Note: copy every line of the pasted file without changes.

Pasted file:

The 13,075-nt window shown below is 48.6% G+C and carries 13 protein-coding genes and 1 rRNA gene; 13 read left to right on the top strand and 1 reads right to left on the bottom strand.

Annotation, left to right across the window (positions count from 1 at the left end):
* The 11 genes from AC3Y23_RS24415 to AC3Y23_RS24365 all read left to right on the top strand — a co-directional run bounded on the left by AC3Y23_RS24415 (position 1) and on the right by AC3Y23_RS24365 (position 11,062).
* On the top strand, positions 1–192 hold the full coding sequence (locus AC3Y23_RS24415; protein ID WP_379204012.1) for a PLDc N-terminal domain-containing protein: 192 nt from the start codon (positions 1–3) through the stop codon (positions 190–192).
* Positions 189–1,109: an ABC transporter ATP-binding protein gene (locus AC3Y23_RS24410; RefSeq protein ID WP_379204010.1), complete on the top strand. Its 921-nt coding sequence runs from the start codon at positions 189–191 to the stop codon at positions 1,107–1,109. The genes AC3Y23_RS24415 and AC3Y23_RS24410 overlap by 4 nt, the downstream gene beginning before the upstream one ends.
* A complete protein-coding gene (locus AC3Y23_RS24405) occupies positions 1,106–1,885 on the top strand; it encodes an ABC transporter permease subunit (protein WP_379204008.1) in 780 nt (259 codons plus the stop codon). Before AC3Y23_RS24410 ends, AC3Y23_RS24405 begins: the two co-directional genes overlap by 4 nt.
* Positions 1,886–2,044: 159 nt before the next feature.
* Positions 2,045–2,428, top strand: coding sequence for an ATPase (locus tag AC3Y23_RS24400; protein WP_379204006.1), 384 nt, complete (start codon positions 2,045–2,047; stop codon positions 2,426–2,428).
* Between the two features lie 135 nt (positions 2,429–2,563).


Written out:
The 13,075-nt window shown below is 48.6% G+C and carries 13 protein-coding genes and 1 rRNA gene; 13 read left to right on the top strand and 1 reads right to left on the bottom strand.

Annotation, left to right across the window (positions count from 1 at the left end):
* The 11 genes from AC3Y23_RS24415 to AC3Y23_RS24365 all read left to right on the top strand — a co-directional run bounded on the left by AC3Y23_RS24415 (position 1) and on the right by AC3Y23_RS24365 (position 11,062).
* On the top strand, positions 1–192 hold the full coding sequence (locus AC3Y23_RS24415; protein ID WP_379204012.1) for a PLDc N-terminal domain-containing protein: 192 nt from the start codon (positions 1–3) through the stop codon (positions 190–192).
* Positions 189–1,109: an ABC transporter ATP-binding protein gene (locus AC3Y23_RS24410; RefSeq protein ID WP_379204010.1), complete on the top strand. Its 921-nt coding sequence runs from the start codon at positions 189–191 to the stop codon at positions 1,107–1,109. The genes AC3Y23_RS24415 and AC3Y23_RS24410 overlap by 4 nt, the downstream gene beginning before the upstream one ends.
* A complete protein-coding gene (locus AC3Y23_RS24405) occupies positions 1,106–1,885 on the top strand; it encodes an ABC transporter permease subunit (protein WP_379204008.1) in 780 nt (259 codons plus the stop codon). Before AC3Y23_RS24410 ends, AC3Y23_RS24405 begins: the two co-directional genes overlap by 4 nt.
* Positions 1,886–2,044: 159 nt before the next feature.
* Positions 2,045–2,428, top strand: coding sequence for an ATPase (locus tag AC3Y23_RS24400; protein WP_379204006.1), 384 nt, complete (start codon positions 2,045–2,047; stop codon positions 2,426–2,428).
* Between the two features lie 135 nt (positions 2,429–2,563).